In brief, Myanmar has established a Myanmar Investment Commission (MIC) composed of representatives of 11 government ministries, with the Ministry of Industry appointing two members. The MIC meets twice per month.
A proposal for foreign investment must be submitted by the investor to MIC. The proposal must specify the name, citizenship, place of incorporation and business, type of business, commercial and financial references, the form the foreign investment will take, the total capital of the new organization and the ratio of foreign and local contribution, the term of the investment, the amount of energy the business will require, the amount and value of machinery to be used during the construction of the facility that the business will use, the annual production value, the annual amount of foreign exchange that will be required and the estimated foreign exchange earnings, the volume and value of goods to be sold locally and abroad, the number, category, and tenure of personnel required locally and from abroad, the economic justification for the business and other mandatory content. The proposal must follow the form attached to the Foreign Investment Procedures.
MIC will review the proposal in accordance with the applicable law and procedures. MIC has the discretion to approve any proposal it believes will promote the interests of the state that does not violate the applicable law. MIC is required by the Foreign Investment Law to examine the proposal and to direct other agencies such as the Myanmar Foreign Trade Bank to review through foreign correspondent banks the business standing of the foreign investor. MIC may request supporting evidence and seek the advice of government agencies and other organizations.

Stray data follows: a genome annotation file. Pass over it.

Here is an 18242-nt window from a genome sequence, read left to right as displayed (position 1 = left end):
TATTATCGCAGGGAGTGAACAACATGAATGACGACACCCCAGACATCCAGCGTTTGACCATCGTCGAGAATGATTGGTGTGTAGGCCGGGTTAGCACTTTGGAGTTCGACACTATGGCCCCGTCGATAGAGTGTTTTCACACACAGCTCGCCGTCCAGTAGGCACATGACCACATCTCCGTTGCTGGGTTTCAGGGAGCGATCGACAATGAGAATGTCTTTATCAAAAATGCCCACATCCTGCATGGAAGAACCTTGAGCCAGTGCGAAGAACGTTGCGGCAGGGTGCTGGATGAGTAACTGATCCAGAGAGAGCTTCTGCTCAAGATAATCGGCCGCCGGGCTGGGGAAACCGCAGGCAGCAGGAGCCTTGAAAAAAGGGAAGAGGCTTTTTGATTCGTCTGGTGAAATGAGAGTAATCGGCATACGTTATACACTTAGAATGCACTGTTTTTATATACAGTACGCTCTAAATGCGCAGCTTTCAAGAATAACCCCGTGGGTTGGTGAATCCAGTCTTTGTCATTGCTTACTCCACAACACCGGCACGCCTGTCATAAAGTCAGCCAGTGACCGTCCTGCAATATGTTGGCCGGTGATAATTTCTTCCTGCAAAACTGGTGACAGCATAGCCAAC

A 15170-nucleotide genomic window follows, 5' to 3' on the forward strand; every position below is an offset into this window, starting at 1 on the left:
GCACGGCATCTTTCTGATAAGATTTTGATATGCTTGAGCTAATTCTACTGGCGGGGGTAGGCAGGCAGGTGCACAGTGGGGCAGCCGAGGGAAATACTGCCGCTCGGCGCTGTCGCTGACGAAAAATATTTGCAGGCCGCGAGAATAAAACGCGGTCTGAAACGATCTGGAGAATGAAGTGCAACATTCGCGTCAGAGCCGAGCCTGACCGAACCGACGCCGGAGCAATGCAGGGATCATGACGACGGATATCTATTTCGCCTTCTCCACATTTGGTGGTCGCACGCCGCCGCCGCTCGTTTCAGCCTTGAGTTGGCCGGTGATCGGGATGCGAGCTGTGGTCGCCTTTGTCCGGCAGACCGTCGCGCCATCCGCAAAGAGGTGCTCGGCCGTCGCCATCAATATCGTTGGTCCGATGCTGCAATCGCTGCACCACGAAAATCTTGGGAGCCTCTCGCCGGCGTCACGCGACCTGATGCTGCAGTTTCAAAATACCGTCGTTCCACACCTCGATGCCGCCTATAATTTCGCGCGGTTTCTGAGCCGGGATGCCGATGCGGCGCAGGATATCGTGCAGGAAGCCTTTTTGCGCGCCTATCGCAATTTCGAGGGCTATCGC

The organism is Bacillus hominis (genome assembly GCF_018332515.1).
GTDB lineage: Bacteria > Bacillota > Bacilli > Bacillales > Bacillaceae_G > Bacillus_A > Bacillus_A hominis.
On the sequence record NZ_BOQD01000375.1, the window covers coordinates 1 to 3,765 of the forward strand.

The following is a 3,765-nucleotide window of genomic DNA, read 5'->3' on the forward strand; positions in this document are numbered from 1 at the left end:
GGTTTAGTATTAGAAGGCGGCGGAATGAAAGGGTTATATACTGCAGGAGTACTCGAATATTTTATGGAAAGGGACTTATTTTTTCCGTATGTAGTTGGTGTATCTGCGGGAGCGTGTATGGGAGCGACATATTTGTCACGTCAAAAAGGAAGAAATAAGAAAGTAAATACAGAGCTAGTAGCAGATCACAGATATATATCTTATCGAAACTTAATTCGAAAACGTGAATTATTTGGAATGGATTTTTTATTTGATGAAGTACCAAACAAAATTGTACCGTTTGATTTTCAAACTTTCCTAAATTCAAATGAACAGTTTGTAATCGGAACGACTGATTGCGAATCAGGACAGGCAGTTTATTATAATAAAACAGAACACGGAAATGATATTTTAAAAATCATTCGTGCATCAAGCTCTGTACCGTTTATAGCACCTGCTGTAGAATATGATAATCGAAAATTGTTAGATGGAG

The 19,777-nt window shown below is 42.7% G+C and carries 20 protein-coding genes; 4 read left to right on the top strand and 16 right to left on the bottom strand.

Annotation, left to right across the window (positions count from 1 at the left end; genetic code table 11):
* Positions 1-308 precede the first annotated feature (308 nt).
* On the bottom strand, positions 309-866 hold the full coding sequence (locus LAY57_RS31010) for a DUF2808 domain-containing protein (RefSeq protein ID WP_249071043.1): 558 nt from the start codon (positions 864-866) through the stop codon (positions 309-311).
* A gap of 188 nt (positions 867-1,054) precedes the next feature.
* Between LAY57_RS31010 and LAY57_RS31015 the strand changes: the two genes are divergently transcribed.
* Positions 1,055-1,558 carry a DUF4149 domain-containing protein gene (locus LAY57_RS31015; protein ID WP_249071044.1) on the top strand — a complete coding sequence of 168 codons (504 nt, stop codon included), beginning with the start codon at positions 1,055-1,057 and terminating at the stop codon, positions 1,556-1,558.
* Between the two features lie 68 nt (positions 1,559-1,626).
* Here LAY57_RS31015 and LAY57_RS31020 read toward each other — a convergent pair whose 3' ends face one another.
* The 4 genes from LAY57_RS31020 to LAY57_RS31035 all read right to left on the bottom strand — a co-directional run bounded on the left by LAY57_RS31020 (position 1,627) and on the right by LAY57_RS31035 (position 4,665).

Once approved, MIC will issue a permit in the form attached to the Foreign Investment Procedures and enter into any “necessary” contracts. These will typically include any particular incentives or rights that the foreign investor may negotiate with MIC. MIC may subsequently amend the permit and contracts as appropriate. Upon its establishment, the new foreign invested entity is obligated to open a foreign exchange bank account in Myanmar for foreign investment, and any expatriates who will work for the newlyestablished entity will likewise be compelled to establish a local foreign exchange bank account.
Does Myanmar law allow foreign investment in all sectors?
No. In accordance with Section 5 of the Foreign Investment Procedures, MIC has identified in its Notification No. 1/89 dated 30 May 1989 that foreign investment is permitted in the following business categories: Agriculture, Livestock and Fishery, Forestry, Mining, Industry (i.e., Foodstuffs, Textiles, Personal Good, Household Goods, Leather Products and the Likes, Transportation Equipment, Building Materials, Pulp and Paper, Chemicals, Chemical Products and Pharmaceuticals, Iron and Steel, and Machinery and Plant), Construction, Transportation and Communications, Trade and certain other activities. Notification No. 1/89 describes each of these categories in some detail to further specify which particular activities are available for foreign investment. Foreign investment in other business sectors may be permitted with MIC approval.